Species Description: Gower DJ, Rajendran A, Nussbaum RA, Wilkinson M 2008 A new species of Uraeotyphlus (Amphibia: Gymnophiona: Uraeotyphlidae) of the malabaricus group. Herpetologica 64:235-245
Diagnosis: The genus Uraeotyphlus is endemic to the Western Ghats and is divided into two species groups, with species in the malabaricus group characterized by having annuli that are not congruent with trunk myomeres, and no clear distinction between primary annuli and other annuli (Gower and Wilkinson 2007). Uraeotyphlus gansi can be distinguished from other caecilian species within the malabaricus group by the combination of total number of annuli, length of the tail (in terms of number of post-anal annuli), and numbers of teeth. Uraeotyphlus gansi is distinguishable from Uraeotyphlus malabaricus in having fewer annuli (1-3) posterior to the vent (vs. 5 for U. malabaricus), fewer dentary teeth (23-31, vs. 35 for U. malabaricus), and fewer splenial teeth (4-10, vs. 14 for U. malabaricus). Uraeotyphlus gansi can be distinguished from Uraeotyphlus oommeni by having more annuli (238-275, vs. an average of 210 annuli for U. malabaricus) (Gower et al. 2008).
Description: The total length for Uraeotyphlus gansi averages 206.1 mm for males and 196.1 mm for females. Primary and secondary annuli are present. There are 248 annuli if counted laterally, 253 annuli if counted dorsally, and 244 annuli if counted ventrally. Eyes are clearly visible beneath the skin. Tentacular apertures are located halfway between the tip of the snout and level of the anterior margin of the mouth (Gower et al. 2008). Nares are small and subcircular, located just anterior to the mouth. The mouth is subterminal. The teeth are strongly recurved, with those examined being bicuspid. A true tail is present with a blunt tip. The vent is longitudinal, with six denticulations on each side and a minor midline denticulation at the posterior of the vent. Disc is subcircular, not raised, and lacks papillae. In checking for the presence of scales at five points along the body, scales were not found at the second collar or at the 40th annulus behind the collars, but were found at mid-body, the 84th annulus, and the 20th annulus anterior to the body terminus (Gower et al. 2008).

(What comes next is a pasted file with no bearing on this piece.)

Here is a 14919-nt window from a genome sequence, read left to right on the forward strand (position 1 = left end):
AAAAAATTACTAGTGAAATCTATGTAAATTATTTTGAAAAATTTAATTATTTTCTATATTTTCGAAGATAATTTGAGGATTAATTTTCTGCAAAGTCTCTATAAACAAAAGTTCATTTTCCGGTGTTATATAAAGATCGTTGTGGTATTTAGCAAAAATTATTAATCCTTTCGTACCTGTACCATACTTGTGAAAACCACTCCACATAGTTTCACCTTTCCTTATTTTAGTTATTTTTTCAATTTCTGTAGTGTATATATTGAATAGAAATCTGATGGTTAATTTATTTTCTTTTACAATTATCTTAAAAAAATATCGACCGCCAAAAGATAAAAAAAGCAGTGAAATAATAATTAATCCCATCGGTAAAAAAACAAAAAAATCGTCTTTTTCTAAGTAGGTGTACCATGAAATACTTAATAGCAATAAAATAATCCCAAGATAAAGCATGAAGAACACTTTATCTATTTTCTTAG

Coloration is a dark slate gray with lilac undertones dorsally, fading to a paler and more lilac color ventrally. The chin, throat, and parts of the snout are paler gray while annular grooves are a paler lilac. The disc surrounding the vent is a pale lilac gray. In preservation, coloration is similar with the addition of paler rings around the eyes and nares, paler lips, paler tip and underside of snout, a pale, broad irregular stripe extending along the snout including the tentacular bulge, a pale midventral line on the chin and first collar, and a cream-colored disc. Whitish dots (glands) are also present all over preserved specimens, more abundantly on the anterior ventral side except along the darker midline stripe (Gower et al. 2008).
Distribution and Habitat
Life History, Abundance, Activity, and Special Behaviors
Trends and Threats
Possible reasons for amphibian decline
Local pesticides, fertilizers, and pollutants
Gower, D. J., Rajendran, A., Nussbaum, R. A., and Wilkinson, M. (2008). ''A new species of Uraeotyphlus (Amphibia: Gymnophiona: Uraeotyphlidae) of the malabaricus group.'' Herpetologica, 64(2), 235-245.
Gower, D. J., and Wilkinson, M. (2007). ''Species groups in the Indian caecilian genus Uraeotyphlus Peters (Amphibia: Gymnophiona: Uraeotyphlidae), with the description of a new species.'' Herpetologica, 63, 401-410.
IUCN SSC Amphibian Specialist Group 2011. Uraeotyphlus gansi. In: IUCN 2011. IUCN Red List of Threatened Species. Version 2011.2. www.iucnredlist.org. Downloaded on 27 December 2011.
Written by Jacklyn Powers (jackie-_-powers AT berkeley.edu), UC Berkeley
First submitted 2010-07-01
Edited by Kellie Whittaker (2011-12-27)
Species Account Citation: AmphibiaWeb 2011 Uraeotyphlus gansi: Gans' Uraeotyphlus <http://amphibiaweb.org/species/7150> University of California, Berkeley, CA, USA. Accessed Mar 28, 2017.
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Citation: AmphibiaWeb. 2017. <http://amphibiaweb.org> University of California, Berkeley, CA, USA. Accessed 28 Mar 2017.
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